Interview with Ted Sperling & Sammi Cannold

CARMEN is just under two weeks away!

We caught up with the directing team – Conductor/Musical Director Ted Sperling and Stage Director Sammi Cannold – to ask them about their immersive vision, and what we might expect that night when we enter the Rose Theater.

This special version of Carmen – in English, with dialogue rather than recitative – has been on your mind for a while. Why did you want to do it with MasterVoices?

Ted Sperling: When presenting familiar works with MasterVoices I always look for something that will make our version feel fresh. Jim Marcus, a board member, told me a few years ago how excited he was to hear the famous Quintet from CARMEN in a brilliant translation from Sheldon Harnick and presented me with the full script. Having just worked with Sheldon on the Broadway revival of FIDDLER ON THE ROOF, I was immediately determined to present CARMEN in its original form, with spoken dialogue, so that it’s closer to the piece of musical theater that it was originally. I absolutely love the music, there’s a reason it’s been so popular all this time! And our presentation at the Rose Hall will feel almost in your lap….over 150 performers singing and playing their hearts out in an intimate opera house.

Sammi Cannold: I come from a musical theater background and this will be my first time directing opera. Carmen seemed like a perfect ‘first’, especially as this version is in English. And I think that replacing the recitative with dialogue helps extensively with exploring the relationships between characters in greater depth.

TS: It’s a piece that lends itself to innovation and adaptation, too. I’ve seen so many versions, ranging from the odd to the fantastic, and each of them made me think about the piece in a new way. Tcherniakov’s 2017 version at Aix-En-Provence (set in a treatment center for Don Jose’s PTSD!), and of course the distilled Peter Brook production at Lincoln Center Theater, were two that showed how flexible the piece is. And even our own concert version at the Verbier Festival in 2016 which had no staging at all was thrilling. While I didn’t want to go wild changing things, I knew I wanted to do a sleek and modern version with lots of momentum, and I knew Sammi could bring fresh insight to it.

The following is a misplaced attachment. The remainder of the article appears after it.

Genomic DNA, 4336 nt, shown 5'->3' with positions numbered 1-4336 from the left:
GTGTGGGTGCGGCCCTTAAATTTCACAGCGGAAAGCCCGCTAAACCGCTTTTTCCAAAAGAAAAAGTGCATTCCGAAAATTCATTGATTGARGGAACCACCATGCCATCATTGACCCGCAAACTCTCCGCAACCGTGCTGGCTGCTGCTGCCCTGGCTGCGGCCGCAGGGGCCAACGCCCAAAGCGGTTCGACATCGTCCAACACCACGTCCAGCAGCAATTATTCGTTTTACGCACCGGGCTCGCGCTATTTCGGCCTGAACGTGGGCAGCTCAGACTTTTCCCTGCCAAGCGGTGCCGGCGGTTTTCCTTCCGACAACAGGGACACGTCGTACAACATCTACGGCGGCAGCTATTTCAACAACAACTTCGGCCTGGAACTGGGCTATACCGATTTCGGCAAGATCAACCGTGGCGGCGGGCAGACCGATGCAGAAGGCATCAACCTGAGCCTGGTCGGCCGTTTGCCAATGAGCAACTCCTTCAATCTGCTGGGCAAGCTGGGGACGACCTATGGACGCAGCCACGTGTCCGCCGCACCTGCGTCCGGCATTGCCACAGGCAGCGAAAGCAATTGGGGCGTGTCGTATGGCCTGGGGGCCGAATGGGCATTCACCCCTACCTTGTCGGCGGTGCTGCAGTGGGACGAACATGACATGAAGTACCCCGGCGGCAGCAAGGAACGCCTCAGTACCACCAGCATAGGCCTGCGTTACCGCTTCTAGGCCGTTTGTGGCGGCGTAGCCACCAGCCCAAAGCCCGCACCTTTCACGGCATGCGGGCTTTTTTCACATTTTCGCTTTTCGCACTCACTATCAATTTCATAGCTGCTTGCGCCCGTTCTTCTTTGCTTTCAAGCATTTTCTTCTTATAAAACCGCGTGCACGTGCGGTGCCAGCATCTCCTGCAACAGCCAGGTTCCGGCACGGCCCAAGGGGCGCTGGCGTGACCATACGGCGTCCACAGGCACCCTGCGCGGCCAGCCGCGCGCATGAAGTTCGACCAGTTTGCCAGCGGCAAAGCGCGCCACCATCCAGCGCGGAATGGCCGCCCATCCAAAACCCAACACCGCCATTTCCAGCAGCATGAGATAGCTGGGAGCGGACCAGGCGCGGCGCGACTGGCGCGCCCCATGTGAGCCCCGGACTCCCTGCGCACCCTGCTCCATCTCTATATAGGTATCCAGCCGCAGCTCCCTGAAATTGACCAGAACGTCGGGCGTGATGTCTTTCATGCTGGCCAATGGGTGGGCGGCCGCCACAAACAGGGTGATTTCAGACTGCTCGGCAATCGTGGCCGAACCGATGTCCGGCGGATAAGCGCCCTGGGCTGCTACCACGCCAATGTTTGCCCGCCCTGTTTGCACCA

So Sammi, tell us a little bit about your take?

SC: A lot of productions I direct are immersive in nature. In the circular and tiered layout of Rose Hall, I saw an opportunity to stage the piece as if it is set in a traditional Spanish bull ring and the audience are spectators at that fight. So that was my north star as we began creating the production and we’ve developed several elements to correspond to that guiding principal. For example, choreographer Gustavo Zajac and I are working with an exceptional Argentine dancer named Camila Cardona, who will embody an incarnation of Carmen in bull form. And the MasterVoices Chorus will sit in the onstage boxes as visible spectators.


Also, as I think most female creators would be, I’m attracted to the conversation around female power that’s uniquely embedded within Carmen.  Throughout the opera, we’ll be examining how that conversation plays out in Carmen’s story, as told in the year 2022.

Ted, help us focus on the music part of the immersive element. How will that work?

TS: Well, for one thing, the orchestra is visible, so the audience will feel close to them and be able to enjoy the intricacies of the orchestration. We’ve also made judicious edits in both score and dialogue, preserving the riches of the music while keeping the plot moving. We have a cast of extraordinary young opera stars, and I’m thrilled that we can present them in the beautiful acoustics of Rose Hall.

And Sammi, what about that female perspective you mentioned?

SC: To me, Carmen is about a woman’s relationship with freedom. She wants to live a free life and will do what it takes – she isn’t shy about manipulating her manipulators along the way. The metaphor of a bull helps deepen our sense of Carmen’s entrapment and how men taunt her with different forms of freedom. As a female director with a majority female creative team, I’m excited to bring that perspective to the forefront.

Wow! So this version feels a little more like Carmen’s story than Don José’s?

SC: Yes — absolutely!

TS: Between the music, the performances, the staging, and the dance, there will be plenty for people to sink their teeth into!

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